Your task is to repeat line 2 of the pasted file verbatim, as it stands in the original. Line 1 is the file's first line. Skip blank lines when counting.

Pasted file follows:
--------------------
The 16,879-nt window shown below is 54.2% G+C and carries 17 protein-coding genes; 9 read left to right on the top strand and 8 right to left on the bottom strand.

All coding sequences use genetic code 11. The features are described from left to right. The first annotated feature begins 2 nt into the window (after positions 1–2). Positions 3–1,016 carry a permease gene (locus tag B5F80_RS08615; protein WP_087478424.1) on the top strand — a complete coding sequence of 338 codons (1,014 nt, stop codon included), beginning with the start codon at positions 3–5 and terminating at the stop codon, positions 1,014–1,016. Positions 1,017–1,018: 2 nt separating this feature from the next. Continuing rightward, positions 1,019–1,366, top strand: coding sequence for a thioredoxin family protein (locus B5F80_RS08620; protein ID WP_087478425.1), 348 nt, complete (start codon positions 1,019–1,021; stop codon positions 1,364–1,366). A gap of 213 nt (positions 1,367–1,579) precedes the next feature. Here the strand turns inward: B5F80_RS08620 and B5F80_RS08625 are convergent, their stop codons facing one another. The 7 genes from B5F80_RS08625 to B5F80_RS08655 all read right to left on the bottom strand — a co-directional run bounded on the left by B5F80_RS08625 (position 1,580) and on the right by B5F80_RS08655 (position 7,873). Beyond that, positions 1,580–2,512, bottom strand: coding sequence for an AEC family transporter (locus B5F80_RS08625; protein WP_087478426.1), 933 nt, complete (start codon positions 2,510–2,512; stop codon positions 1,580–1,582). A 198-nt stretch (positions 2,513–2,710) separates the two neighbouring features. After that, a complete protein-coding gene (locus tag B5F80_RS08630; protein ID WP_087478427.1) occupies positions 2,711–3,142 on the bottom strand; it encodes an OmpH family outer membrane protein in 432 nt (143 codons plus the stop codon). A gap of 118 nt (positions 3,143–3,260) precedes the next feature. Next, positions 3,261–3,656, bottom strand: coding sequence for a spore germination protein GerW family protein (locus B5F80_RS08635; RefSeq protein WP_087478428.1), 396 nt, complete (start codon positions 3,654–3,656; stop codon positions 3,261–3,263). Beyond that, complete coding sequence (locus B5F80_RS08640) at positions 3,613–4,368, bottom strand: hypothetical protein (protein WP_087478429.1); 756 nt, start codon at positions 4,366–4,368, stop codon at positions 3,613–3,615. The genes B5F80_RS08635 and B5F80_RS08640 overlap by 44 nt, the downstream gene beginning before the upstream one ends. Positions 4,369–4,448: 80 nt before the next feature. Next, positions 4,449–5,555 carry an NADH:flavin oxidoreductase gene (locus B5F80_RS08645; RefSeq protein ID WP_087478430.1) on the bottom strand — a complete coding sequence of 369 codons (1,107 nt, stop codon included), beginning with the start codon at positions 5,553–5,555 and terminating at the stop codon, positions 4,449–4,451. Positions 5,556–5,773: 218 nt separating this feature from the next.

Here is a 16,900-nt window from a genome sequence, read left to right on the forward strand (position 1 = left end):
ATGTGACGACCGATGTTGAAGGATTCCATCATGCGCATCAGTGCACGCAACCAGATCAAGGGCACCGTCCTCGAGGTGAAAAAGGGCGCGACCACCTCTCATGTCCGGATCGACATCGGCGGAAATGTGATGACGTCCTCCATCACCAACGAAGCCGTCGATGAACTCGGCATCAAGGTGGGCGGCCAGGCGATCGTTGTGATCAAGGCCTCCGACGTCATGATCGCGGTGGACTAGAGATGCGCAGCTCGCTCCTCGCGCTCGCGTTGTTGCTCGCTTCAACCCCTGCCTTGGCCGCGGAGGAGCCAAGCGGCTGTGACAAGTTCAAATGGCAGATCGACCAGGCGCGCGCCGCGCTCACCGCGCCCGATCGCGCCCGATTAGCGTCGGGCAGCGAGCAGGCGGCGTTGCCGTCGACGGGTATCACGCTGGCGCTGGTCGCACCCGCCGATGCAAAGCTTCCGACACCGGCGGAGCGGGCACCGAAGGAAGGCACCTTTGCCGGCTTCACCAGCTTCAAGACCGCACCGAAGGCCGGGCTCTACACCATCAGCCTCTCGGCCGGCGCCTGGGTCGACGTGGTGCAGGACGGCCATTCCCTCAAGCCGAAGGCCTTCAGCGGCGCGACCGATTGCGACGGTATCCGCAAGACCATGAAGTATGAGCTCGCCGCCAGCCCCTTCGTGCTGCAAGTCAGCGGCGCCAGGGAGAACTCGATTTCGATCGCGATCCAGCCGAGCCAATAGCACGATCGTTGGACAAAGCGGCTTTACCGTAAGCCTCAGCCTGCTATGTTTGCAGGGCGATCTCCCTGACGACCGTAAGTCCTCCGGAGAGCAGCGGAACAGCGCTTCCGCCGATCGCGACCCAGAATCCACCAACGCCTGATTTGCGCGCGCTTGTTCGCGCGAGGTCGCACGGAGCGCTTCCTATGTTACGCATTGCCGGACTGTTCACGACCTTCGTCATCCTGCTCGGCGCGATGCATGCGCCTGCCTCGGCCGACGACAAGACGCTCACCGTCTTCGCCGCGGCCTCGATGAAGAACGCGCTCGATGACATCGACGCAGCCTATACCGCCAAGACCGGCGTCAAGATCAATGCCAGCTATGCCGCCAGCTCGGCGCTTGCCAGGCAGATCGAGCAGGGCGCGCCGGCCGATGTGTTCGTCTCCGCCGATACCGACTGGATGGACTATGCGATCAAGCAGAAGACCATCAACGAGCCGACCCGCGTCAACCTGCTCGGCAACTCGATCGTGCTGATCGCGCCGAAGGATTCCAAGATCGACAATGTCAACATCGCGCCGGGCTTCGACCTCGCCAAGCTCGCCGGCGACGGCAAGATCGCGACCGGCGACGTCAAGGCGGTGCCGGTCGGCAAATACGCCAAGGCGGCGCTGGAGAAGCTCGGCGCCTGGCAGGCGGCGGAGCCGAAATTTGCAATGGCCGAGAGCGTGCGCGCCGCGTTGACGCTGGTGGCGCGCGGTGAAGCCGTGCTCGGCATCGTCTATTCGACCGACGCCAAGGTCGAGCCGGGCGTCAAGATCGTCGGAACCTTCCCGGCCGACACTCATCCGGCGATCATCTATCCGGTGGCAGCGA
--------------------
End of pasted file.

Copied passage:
All coding sequences use genetic code 11. The features are described from left to right. The first annotated feature begins 2 nt into the window (after positions 1–2). Positions 3–1,016 carry a permease gene (locus tag B5F80_RS08615; protein WP_087478424.1) on the top strand — a complete coding sequence of 338 codons (1,014 nt, stop codon included), beginning with the start codon at positions 3–5 and terminating at the stop codon, positions 1,014–1,016. Positions 1,017–1,018: 2 nt separating this feature from the next. Continuing rightward, positions 1,019–1,366, top strand: coding sequence for a thioredoxin family protein (locus B5F80_RS08620; protein ID WP_087478425.1), 348 nt, complete (start codon positions 1,019–1,021; stop codon positions 1,364–1,366). A gap of 213 nt (positions 1,367–1,579) precedes the next feature. Here the strand turns inward: B5F80_RS08620 and B5F80_RS08625 are convergent, their stop codons facing one another. The 7 genes from B5F80_RS08625 to B5F80_RS08655 all read right to left on the bottom strand — a co-directional run bounded on the left by B5F80_RS08625 (position 1,580) and on the right by B5F80_RS08655 (position 7,873). Beyond that, positions 1,580–2,512, bottom strand: coding sequence for an AEC family transporter (locus B5F80_RS08625; protein WP_087478426.1), 933 nt, complete (start codon positions 2,510–2,512; stop codon positions 1,580–1,582). A 198-nt stretch (positions 2,513–2,710) separates the two neighbouring features. After that, a complete protein-coding gene (locus tag B5F80_RS08630; protein ID WP_087478427.1) occupies positions 2,711–3,142 on the bottom strand; it encodes an OmpH family outer membrane protein in 432 nt (143 codons plus the stop codon). A gap of 118 nt (positions 3,143–3,260) precedes the next feature. Next, positions 3,261–3,656, bottom strand: coding sequence for a spore germination protein GerW family protein (locus B5F80_RS08635; RefSeq protein WP_087478428.1), 396 nt, complete (start codon positions 3,654–3,656; stop codon positions 3,261–3,263). Beyond that, complete coding sequence (locus B5F80_RS08640) at positions 3,613–4,368, bottom strand: hypothetical protein (protein WP_087478429.1); 756 nt, start codon at positions 4,366–4,368, stop codon at positions 3,613–3,615. The genes B5F80_RS08635 and B5F80_RS08640 overlap by 44 nt, the downstream gene beginning before the upstream one ends. Positions 4,369–4,448: 80 nt before the next feature. Next, positions 4,449–5,555 carry an NADH:flavin oxidoreductase gene (locus B5F80_RS08645; RefSeq protein ID WP_087478430.1) on the bottom strand — a complete coding sequence of 369 codons (1,107 nt, stop codon included), beginning with the start codon at positions 5,553–5,555 and terminating at the stop codon, positions 4,449–4,451. Positions 5,556–5,773: 218 nt separating this feature from the next.